Matthew 15

Listen to Matthew 15
1 Some Pharisees and teachers of religious law now arrived from Jerusalem to see Jesus. They asked him,
2 “Why do your disciples disobey our age-old tradition? For they ignore our tradition of ceremonial hand washing before they eat.”
3 Jesus replied, “And why do you, by your traditions, violate the direct commandments of God?
4 For instance, God says, ‘Honor your father and mother,’ and ‘Anyone who speaks disrespectfully of father or mother must be put to death.’
5 But you say it is all right for people to say to their parents, ‘Sorry, I can’t help you. For I have vowed to give to God what I would have given to you.’
6 In this way, you say they don’t need to honor their parents. And so you cancel the word of God for the sake of your own tradition.
7 You hypocrites! Isaiah was right when he prophesied about you, for he wrote,
8 ‘These people honor me with their lips, but their hearts are far from me.
9 Their worship is a farce, for they teach man-made ideas as commands from God.’ ”
10 Then Jesus called to the crowd to come and hear. “Listen,” he said, “and try to understand.
11 It’s not what goes into your mouth that defiles you; you are defiled by the words that come out of your mouth.”
12 Then the disciples came to him and asked, “Do you realize you offended the Pharisees by what you just said?”
13 Jesus replied, “Every plant not planted by my heavenly Father will be uprooted,
14 so ignore them. They are blind guides leading the blind, and if one blind person guides another, they will both fall into a ditch.”
15 Then Peter said to Jesus, “Explain to us the parable that says people aren’t defiled by what they eat.”
16 “Don’t you understand yet?” Jesus asked.
17 “Anything you eat passes through the stomach and then goes into the sewer.
18 But the words you speak come from the heart—that’s what defiles you.
19 For from the heart come evil thoughts, murder, adultery, all sexual immorality, theft, lying, and slander.
20 These are what defile you. Eating with unwashed hands will never defile you.”
21 Then Jesus left Galilee and went north to the region of Tyre and Sidon.
22 A Gentile woman who lived there came to him, pleading, “Have mercy on me, O Lord, Son of David! For my daughter is possessed by a demon that torments her severely.”
23 But Jesus gave her no reply, not even a word. Then his disciples urged him to send her away. “Tell her to go away,” they said. “She is bothering us with all her begging.”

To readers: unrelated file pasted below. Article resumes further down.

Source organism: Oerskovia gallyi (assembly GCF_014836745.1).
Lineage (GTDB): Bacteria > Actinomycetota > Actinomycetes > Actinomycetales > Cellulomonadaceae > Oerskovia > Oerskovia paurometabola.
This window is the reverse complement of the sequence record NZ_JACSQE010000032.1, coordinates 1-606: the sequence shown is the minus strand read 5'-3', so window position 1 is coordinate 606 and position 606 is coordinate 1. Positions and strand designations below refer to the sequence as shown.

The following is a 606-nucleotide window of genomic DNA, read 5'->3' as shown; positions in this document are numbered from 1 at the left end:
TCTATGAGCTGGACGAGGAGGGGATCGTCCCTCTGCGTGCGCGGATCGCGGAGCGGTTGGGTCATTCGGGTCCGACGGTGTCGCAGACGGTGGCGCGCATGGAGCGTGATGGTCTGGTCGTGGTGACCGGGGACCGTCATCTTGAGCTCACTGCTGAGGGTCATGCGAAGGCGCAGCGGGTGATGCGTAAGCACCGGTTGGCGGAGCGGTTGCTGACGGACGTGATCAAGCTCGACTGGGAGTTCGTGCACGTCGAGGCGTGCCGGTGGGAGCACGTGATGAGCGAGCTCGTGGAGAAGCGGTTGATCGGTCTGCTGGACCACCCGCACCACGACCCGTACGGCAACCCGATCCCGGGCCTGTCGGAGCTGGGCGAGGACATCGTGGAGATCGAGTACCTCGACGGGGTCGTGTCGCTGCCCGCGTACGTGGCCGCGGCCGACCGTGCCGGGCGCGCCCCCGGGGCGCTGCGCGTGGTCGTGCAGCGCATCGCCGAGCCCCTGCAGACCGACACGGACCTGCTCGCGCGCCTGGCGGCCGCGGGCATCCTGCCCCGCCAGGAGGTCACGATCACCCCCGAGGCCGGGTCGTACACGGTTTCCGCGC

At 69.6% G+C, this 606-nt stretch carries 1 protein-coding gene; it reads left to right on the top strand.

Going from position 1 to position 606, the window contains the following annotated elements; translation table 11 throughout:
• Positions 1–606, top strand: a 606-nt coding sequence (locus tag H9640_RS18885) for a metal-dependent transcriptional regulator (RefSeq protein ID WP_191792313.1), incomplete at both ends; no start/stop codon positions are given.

24 Then Jesus said to the woman, “I was sent only to help God’s lost sheep—the people of Israel.”
25 But she came and worshiped him, pleading again, “Lord, help me!”
26 Jesus responded, “It isn’t right to take food from the children and throw it to the dogs.”
27 She replied, “That’s true, Lord, but even dogs are allowed to eat the scraps that fall beneath their masters’ table.”
28 “Dear woman,” Jesus said to her, “your faith is great. Your request is granted.” And her daughter was instantly healed.
29 Jesus returned to the Sea of Galilee and climbed a hill and sat down.
30 A vast crowd brought to him people who were lame, blind, crippled, those who couldn’t speak, and many others. They laid them before Jesus, and he healed them all.
31 The crowd was amazed! Those who hadn’t been able to speak were talking, the crippled were made well, the lame were walking, and the blind could see again! And they praised the God of Israel.
32 Then Jesus called his disciples and told them, “I feel sorry for these people. They have been here with me for three days, and they have nothing left to eat. I don’t want to send them away hungry, or they will faint along the way.”
33 The disciples replied, “Where would we get enough food here in the wilderness for such a huge crowd?”
34 Jesus asked, “How much bread do you have?” They replied, “Seven loaves, and a few small fish.”
35 So Jesus told all the people to sit down on the ground.
36 Then he took the seven loaves and the fish, thanked God for them, and broke them into pieces. He gave them to the disciples, who distributed the food to the crowd.
37 They all ate as much as they wanted. Afterward, the disciples picked up seven large baskets of leftover food.
38 There were 4,000 men who were fed that day, in addition to all the women and children.
39 Then Jesus sent the people home, and he got into a boat and crossed over to the region of Magadan.

Matthew 15 Commentary

Chapter 15

Jesus discourses about human traditions. (1-9) He warns against things which really defile. (10-20) He heals the daughter of a Syrophenician woman. (21-28) Jesus heals the sick, and miraculously feeds four thousand. (29-39)